Totally Pokémon

Track listing[edit]

All music is composed by Ralph Schuckett.

1."Harmony Disturbed" 
2."The Beast of the Sea Stirs" 
3."To the Rescue" 
4."Breakout Mayhem" 
5."If Only They Could Help" 
6."The World Turns to Ash" 
7."To the Third Treasure" 
8."Return to the Shrine" 
9."The Guardian's Song" 
10."Goodbye Lugia" 
11."The Adventure Begins" 
14."Pokémon World" 

See also[edit]


  1. ^ Known in Japan as Pocket Monsters the Movie: The Phantom Pokémon - Lugia's Explosive Birth (Japanese: 劇場版ポケットモンスター 幻のポケモン ルギア爆誕, Hepburn: Gekijōban Poketto Monsutā Maboroshi no Pokemon Rugia Bakutan)


  1. ^ a b c d e f g h Galbraith IV 2008, p. 407.
  2. ^ a b c d "Pokemon: The Movie 2000 Box Office Mojo". Box Office Mojo. Retrieved May 30, 2012.
  3. ^ "Neil Stewart, Actor". Mandy Actors. Retrieved June 23, 2014.
  4. ^ "Emily Rees, voice actor - resume". TheEmilyRees.com. Retrieved March 7, 2022.
  5. ^ "Resume". MichelleGoguenVoiceover.com. Retrieved October 9, 2015.
  6. ^ "Ash, Pikachu and the Entire Pokemon Universe Return for a Spectacular, All-new Adventure in Kids WB! Presents Pokemon the Movie 2000, Opening July 21". Business Wire. Berkshire Hathaway. March 2, 2000. Archived from the original on June 16, 2000. Retrieved June 8, 2019 – via Yahoo.com.
  7. ^ "Pokemon: The Movie 2000". Amazon. November 14, 2000.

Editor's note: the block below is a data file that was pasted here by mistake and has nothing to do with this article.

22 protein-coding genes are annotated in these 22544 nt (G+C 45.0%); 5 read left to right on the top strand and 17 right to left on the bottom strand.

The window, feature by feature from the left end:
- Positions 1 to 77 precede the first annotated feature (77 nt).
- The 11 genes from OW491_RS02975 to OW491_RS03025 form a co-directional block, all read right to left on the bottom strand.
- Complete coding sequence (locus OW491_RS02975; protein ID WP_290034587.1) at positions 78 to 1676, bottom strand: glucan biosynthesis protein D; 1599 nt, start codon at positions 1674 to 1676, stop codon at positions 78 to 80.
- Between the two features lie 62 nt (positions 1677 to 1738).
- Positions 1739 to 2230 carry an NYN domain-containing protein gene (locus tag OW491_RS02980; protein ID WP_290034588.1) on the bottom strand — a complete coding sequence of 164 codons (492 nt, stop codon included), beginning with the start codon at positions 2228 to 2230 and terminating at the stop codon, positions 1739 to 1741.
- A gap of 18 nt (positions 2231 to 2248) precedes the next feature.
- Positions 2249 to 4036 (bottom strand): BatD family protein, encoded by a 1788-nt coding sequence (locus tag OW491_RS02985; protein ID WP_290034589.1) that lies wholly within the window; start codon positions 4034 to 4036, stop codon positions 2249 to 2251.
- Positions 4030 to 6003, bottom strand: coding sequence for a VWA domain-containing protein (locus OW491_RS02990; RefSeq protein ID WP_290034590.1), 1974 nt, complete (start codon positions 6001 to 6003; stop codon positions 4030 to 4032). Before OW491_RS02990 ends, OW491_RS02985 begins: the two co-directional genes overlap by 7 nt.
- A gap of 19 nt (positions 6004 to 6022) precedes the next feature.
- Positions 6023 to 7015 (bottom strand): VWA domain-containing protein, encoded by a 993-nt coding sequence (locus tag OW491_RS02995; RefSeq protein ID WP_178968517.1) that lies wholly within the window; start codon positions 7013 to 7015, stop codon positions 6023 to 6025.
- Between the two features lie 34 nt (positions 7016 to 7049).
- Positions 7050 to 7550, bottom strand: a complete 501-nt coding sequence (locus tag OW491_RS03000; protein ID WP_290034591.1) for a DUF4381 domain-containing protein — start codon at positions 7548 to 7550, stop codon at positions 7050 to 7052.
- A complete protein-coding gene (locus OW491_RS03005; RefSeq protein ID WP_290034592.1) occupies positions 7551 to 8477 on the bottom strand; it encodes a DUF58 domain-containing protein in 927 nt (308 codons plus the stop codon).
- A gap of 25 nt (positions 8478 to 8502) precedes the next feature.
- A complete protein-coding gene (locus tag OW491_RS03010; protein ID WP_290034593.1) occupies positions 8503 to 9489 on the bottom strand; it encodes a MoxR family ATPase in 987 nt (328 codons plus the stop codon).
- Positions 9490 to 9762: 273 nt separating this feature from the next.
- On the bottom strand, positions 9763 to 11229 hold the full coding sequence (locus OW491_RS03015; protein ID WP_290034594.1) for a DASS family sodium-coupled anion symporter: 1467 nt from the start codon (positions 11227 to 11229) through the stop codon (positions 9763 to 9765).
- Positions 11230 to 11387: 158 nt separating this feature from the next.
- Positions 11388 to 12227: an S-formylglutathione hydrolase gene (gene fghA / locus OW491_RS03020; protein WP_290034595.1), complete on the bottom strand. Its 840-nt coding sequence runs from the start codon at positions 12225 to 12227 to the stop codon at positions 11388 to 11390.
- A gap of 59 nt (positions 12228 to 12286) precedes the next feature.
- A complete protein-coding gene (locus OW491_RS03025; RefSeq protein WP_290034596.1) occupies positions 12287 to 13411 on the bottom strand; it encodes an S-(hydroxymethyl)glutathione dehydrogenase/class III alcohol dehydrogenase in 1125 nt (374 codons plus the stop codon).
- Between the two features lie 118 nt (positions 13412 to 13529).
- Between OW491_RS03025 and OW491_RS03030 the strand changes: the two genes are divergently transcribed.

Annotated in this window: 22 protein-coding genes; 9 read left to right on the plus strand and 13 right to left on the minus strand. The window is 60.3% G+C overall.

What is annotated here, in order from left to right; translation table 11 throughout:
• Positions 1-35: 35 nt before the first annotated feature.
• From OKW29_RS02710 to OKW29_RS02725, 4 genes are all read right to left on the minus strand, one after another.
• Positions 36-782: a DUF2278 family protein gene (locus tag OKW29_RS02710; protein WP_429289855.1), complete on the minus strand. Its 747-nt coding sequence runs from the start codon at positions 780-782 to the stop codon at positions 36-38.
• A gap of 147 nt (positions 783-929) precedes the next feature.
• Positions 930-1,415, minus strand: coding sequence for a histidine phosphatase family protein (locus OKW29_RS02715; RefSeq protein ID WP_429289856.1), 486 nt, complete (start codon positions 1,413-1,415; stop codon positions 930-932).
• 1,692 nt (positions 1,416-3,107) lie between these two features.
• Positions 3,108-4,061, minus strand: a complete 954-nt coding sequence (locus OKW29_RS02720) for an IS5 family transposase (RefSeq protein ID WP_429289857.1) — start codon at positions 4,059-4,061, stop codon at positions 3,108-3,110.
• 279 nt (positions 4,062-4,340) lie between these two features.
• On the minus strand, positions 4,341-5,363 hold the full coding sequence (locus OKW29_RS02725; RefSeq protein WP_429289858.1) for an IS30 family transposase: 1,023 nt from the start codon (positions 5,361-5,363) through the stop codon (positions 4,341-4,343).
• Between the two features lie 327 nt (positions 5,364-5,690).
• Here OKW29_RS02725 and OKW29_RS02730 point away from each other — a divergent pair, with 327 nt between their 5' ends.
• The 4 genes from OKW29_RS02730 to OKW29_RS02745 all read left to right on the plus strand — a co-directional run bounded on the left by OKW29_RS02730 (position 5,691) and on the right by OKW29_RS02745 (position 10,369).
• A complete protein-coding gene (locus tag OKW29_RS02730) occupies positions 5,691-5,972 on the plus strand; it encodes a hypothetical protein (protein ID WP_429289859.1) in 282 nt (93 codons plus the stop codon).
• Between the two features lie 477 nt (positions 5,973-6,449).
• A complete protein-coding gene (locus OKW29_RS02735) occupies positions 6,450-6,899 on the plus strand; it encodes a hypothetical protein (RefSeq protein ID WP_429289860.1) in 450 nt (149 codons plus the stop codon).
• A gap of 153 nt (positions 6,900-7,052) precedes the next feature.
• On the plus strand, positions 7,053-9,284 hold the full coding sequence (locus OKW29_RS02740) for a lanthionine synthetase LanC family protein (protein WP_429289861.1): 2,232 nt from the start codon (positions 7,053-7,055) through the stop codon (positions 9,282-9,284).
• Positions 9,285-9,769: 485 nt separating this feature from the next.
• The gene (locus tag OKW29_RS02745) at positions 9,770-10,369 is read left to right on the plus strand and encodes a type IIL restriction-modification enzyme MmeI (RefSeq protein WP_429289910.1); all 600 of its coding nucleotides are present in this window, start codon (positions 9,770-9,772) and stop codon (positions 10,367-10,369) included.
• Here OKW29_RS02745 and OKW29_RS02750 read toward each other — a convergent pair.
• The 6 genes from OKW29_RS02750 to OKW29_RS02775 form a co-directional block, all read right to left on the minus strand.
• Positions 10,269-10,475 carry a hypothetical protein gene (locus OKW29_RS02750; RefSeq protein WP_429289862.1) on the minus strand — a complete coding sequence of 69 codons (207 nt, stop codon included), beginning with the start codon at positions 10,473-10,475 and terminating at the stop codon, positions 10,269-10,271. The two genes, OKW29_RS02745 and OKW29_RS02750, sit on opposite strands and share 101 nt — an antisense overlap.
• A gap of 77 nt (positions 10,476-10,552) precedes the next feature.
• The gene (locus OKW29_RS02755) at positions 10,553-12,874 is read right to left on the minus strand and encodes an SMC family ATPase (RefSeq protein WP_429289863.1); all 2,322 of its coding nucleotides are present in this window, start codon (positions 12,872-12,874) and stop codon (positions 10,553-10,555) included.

8. ^ "Billboard". September 30, 2000.
  9. ^ "Pokemon: The Movie 2000 Box Office Mojo Daily". Box Office Mojo. Retrieved May 30, 2012.
  10. ^ "Pokemon: The First Movie Box Office Mojo Daily". Box Office Mojo. Retrieved May 30, 2012.
  11. ^ "Pokemon: The Movie 2000 Box Office Mojo Weekend". Box Office Mojo. Retrieved May 30, 2012.
  12. ^ "Pokemon: The First Movie Box Office Mojo". Box Office Mojo. Retrieved May 30, 2012.
  13. ^ "歴代興収ベスト100". KogyoTsushin.com (in Japanese). Kogyo Tsushinsha. January 5, 2015. Archived from the original on February 9, 2015. Retrieved January 8, 2015.
  14. ^ "Pokémon: The Movie 2000 Reviews". Rotten Tomatoes. Flixster. Retrieved November 13, 2018.
  15. ^ "Pokemon: The Movie 2000 reviews". Metacritic. CBS Interactive. Retrieved January 22, 2016.
  16. ^ "Find CinemaScore". CinemaScore. Archived from the original on December 20, 2018. Retrieved November 13, 2018.
  17. ^ "Pokémon: The Movie 2000 | Plugged In Online Video Reviews". Archived from the original on April 3, 2011.
  18. ^ Seymour, Gene (July 21, 2000). "As Pokemon Mania Wanes, Charming Movie Sequel Arrives". Los Angeles Times.
  19. ^ "2000 23rd Hastings Bad Cinema Society Stinkers Awards". Stinkers Bad Movie Awards. Los Angeles Times. Archived from the original on October 17, 2006. Retrieved July 8, 2013.
  20. ^ "Pokemon Stole Music from a Slasher Movie". February 4, 2018.
  21. ^ David A. Graham (December 3, 2011). "Cain Quotes 'Pokémon' Movie in Final Speech". thedailybeast.com. Retrieved December 9, 2011.
  22. ^ Allmusic Guide Entry for "The Chosen One"
  23. ^ McCormick, Moira (April 21, 2001). "Pokemon Enjoys Lavish Campaign from Koch Kids". Billboard. Vol. 113, no. 16. Nielsen Business Media, Inc. p. 63. ISSN 0006-2510.
  24. ^ "Austriancharts.at – Soundtrack – Pokémon 2 - The Power of One" (in German). Hung Medien. Retrieved August 9, 2013.
  25. ^ "Swisscharts.com – Soundtrack – Pokémon 2 - The Power of One". Hung Medien. Retrieved August 9, 2013.
  26. ^ "Pokemon 2000: The Power of One - Original Soundtrack". Billboard. Retrieved November 8, 2011.


External links[edit]